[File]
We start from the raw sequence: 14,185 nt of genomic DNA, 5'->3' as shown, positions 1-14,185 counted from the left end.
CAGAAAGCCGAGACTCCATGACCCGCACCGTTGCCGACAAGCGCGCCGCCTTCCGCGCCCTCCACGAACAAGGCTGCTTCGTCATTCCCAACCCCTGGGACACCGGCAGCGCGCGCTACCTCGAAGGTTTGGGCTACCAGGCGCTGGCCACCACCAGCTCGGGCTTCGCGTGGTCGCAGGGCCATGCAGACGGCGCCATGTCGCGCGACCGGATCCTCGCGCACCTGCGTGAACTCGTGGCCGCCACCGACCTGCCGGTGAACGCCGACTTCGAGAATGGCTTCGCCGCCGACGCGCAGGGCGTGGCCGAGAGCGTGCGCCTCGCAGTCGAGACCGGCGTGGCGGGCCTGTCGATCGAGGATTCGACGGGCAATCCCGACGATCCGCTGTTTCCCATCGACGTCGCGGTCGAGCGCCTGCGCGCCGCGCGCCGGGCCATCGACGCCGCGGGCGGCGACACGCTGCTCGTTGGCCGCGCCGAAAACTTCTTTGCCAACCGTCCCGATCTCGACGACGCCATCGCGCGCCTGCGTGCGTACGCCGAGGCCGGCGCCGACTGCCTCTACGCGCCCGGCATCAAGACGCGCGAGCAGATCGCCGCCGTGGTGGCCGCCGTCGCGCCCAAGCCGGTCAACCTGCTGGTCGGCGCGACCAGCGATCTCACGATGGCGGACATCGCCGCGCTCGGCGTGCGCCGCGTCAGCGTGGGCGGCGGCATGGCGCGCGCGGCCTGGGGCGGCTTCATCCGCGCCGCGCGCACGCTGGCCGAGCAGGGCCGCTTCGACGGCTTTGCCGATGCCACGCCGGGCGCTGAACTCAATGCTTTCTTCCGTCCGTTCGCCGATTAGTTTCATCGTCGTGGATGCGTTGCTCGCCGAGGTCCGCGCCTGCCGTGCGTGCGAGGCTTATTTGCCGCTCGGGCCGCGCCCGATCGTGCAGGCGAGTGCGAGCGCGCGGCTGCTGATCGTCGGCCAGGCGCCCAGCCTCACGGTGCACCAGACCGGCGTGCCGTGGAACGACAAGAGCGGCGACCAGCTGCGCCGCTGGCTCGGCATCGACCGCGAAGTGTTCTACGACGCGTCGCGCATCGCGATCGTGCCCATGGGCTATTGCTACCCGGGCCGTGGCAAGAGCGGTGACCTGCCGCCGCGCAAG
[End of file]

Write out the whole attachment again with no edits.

We start from the raw sequence: 14,185 nt of genomic DNA, 5'->3' as shown, positions 1-14,185 counted from the left end.
CAGAAAGCCGAGACTCCATGACCCGCACCGTTGCCGACAAGCGCGCCGCCTTCCGCGCCCTCCACGAACAAGGCTGCTTCGTCATTCCCAACCCCTGGGACACCGGCAGCGCGCGCTACCTCGAAGGTTTGGGCTACCAGGCGCTGGCCACCACCAGCTCGGGCTTCGCGTGGTCGCAGGGCCATGCAGACGGCGCCATGTCGCGCGACCGGATCCTCGCGCACCTGCGTGAACTCGTGGCCGCCACCGACCTGCCGGTGAACGCCGACTTCGAGAATGGCTTCGCCGCCGACGCGCAGGGCGTGGCCGAGAGCGTGCGCCTCGCAGTCGAGACCGGCGTGGCGGGCCTGTCGATCGAGGATTCGACGGGCAATCCCGACGATCCGCTGTTTCCCATCGACGTCGCGGTCGAGCGCCTGCGCGCCGCGCGCCGGGCCATCGACGCCGCGGGCGGCGACACGCTGCTCGTTGGCCGCGCCGAAAACTTCTTTGCCAACCGTCCCGATCTCGACGACGCCATCGCGCGCCTGCGTGCGTACGCCGAGGCCGGCGCCGACTGCCTCTACGCGCCCGGCATCAAGACGCGCGAGCAGATCGCCGCCGTGGTGGCCGCCGTCGCGCCCAAGCCGGTCAACCTGCTGGTCGGCGCGACCAGCGATCTCACGATGGCGGACATCGCCGCGCTCGGCGTGCGCCGCGTCAGCGTGGGCGGCGGCATGGCGCGCGCGGCCTGGGGCGGCTTCATCCGCGCCGCGCGCACGCTGGCCGAGCAGGGCCGCTTCGACGGCTTTGCCGATGCCACGCCGGGCGCTGAACTCAATGCTTTCTTCCGTCCGTTCGCCGATTAGTTTCATCGTCGTGGATGCGTTGCTCGCCGAGGTCCGCGCCTGCCGTGCGTGCGAGGCTTATTTGCCGCTCGGGCCGCGCCCGATCGTGCAGGCGAGTGCGAGCGCGCGGCTGCTGATCGTCGGCCAGGCGCCCAGCCTCACGGTGCACCAGACCGGCGTGCCGTGGAACGACAAGAGCGGCGACCAGCTGCGCCGCTGGCTCGGCATCGACCGCGAAGTGTTCTACGACGCGTCGCGCATCGCGATCGTGCCCATGGGCTATTGCTACCCGGGCCGTGGCAAGAGCGGTGACCTGCCGCCGCGCAAG